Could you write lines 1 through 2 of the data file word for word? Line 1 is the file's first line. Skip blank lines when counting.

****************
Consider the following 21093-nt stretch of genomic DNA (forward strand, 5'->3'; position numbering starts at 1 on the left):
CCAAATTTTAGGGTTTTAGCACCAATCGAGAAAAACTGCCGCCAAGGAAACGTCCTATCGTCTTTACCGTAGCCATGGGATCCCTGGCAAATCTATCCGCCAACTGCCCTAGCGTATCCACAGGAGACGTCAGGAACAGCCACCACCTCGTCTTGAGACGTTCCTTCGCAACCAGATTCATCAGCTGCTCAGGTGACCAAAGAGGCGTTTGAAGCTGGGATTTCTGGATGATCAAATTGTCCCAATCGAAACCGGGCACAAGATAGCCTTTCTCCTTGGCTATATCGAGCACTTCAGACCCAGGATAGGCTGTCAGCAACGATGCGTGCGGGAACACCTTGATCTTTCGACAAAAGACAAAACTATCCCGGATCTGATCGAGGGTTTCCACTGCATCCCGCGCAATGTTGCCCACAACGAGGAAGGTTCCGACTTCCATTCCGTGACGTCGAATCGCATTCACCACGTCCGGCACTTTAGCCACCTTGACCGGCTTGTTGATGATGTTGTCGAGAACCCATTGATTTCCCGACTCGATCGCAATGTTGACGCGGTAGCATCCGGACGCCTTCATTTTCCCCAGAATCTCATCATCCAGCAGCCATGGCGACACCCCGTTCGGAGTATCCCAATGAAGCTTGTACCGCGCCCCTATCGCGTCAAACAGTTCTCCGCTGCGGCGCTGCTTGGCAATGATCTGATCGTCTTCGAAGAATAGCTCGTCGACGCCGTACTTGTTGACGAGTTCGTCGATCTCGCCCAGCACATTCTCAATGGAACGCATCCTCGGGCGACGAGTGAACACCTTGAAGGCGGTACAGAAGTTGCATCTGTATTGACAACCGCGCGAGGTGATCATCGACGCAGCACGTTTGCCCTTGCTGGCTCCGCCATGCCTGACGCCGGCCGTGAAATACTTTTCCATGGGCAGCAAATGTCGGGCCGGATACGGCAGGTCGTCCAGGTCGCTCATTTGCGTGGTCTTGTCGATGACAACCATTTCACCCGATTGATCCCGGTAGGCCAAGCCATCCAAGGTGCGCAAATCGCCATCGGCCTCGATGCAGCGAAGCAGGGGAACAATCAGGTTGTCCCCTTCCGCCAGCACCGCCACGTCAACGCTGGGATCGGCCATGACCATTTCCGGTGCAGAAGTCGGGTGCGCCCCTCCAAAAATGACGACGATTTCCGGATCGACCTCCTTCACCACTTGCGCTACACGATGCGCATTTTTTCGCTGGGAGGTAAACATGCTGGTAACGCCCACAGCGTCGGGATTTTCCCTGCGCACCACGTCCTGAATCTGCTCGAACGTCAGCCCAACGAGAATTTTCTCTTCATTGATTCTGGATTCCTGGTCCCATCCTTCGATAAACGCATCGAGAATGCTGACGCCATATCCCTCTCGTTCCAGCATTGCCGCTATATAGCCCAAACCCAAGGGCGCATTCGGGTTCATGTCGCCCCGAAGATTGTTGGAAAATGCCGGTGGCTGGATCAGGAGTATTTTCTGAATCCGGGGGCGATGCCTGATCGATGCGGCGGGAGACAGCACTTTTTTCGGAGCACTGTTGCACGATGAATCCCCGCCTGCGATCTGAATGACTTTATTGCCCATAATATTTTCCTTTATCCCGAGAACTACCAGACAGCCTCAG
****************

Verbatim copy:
Consider the following 21093-nt stretch of genomic DNA (forward strand, 5'->3'; position numbering starts at 1 on the left):
CCAAATTTTAGGGTTTTAGCACCAATCGAGAAAAACTGCCGCCAAGGAAACGTCCTATCGTCTTTACCGTAGCCATGGGATCCCTGGCAAATCTATCCGCCAACTGCCCTAGCGTATCCACAGGAGACGTCAGGAACAGCCACCACCTCGTCTTGAGACGTTCCTTCGCAACCAGATTCATCAGCTGCTCAGGTGACCAAAGAGGCGTTTGAAGCTGGGATTTCTGGATGATCAAATTGTCCCAATCGAAACCGGGCACAAGATAGCCTTTCTCCTTGGCTATATCGAGCACTTCAGACCCAGGATAGGCTGTCAGCAACGATGCGTGCGGGAACACCTTGATCTTTCGACAAAAGACAAAACTATCCCGGATCTGATCGAGGGTTTCCACTGCATCCCGCGCAATGTTGCCCACAACGAGGAAGGTTCCGACTTCCATTCCGTGACGTCGAATCGCATTCACCACGTCCGGCACTTTAGCCACCTTGACCGGCTTGTTGATGATGTTGTCGAGAACCCATTGATTTCCCGACTCGATCGCAATGTTGACGCGGTAGCATCCGGACGCCTTCATTTTCCCCAGAATCTCATCATCCAGCAGCCATGGCGACACCCCGTTCGGAGTATCCCAATGAAGCTTGTACCGCGCCCCTATCGCGTCAAACAGTTCTCCGCTGCGGCGCTGCTTGGCAATGATCTGATCGTCTTCGAAGAATAGCTCGTCGACGCCGTACTTGTTGACGAGTTCGTCGATCTCGCCCAGCACATTCTCAATGGAACGCATCCTCGGGCGACGAGTGAACACCTTGAAGGCGGTACAGAAGTTGCATCTGTATTGACAACCGCGCGAGGTGATCATCGACGCAGCACGTTTGCCCTTGCTGGCTCCGCCATGCCTGACGCCGGCCGTGAAATACTTTTCCATGGGCAGCAAATGTCGGGCCGGATACGGCAGGTCGTCCAGGTCGCTCATTTGCGTGGTCTTGTCGATGACAACCATTTCACCCGATTGATCCCGGTAGGCCAAGCCATCCAAGGTGCGCAAATCGCCATCGGCCTCGATGCAGCGAAGCAGGGGAACAATCAGGTTGTCCCCTTCCGCCAGCACCGCCACGTCAACGCTGGGATCGGCCATGACCATTTCCGGTGCAGAAGTCGGGTGCGCCCCTCCAAAAATGACGACGATTTCCGGATCGACCTCCTTCACCACTTGCGCTACACGATGCGCATTTTTTCGCTGGGAGGTAAACATGCTGGTAACGCCCACAGCGTCGGGATTTTCCCTGCGCACCACGTCCTGAATCTGCTCGAACGTCAGCCCAACGAGAATTTTCTCTTCATTGATTCTGGATTCCTGGTCCCATCCTTCGATAAACGCATCGAGAATGCTGACGCCATATCCCTCTCGTTCCAGCATTGCCGCTATATAGCCCAAACCCAAGGGCGCATTCGGGTTCATGTCGCCCCGAAGATTGTTGGAAAATGCCGGTGGCTGGATCAGGAGTATTTTCTGAATCCGGGGGCGATGCCTGATCGATGCGGCGGGAGACAGCACTTTTTTCGGAGCACTGTTGCACGATGAATCCCCGCCTGCGATCTGAATGACTTTATTGCCCATAATATTTTCCTTTATCCCGAGAACTACCAGACAGCCTCAG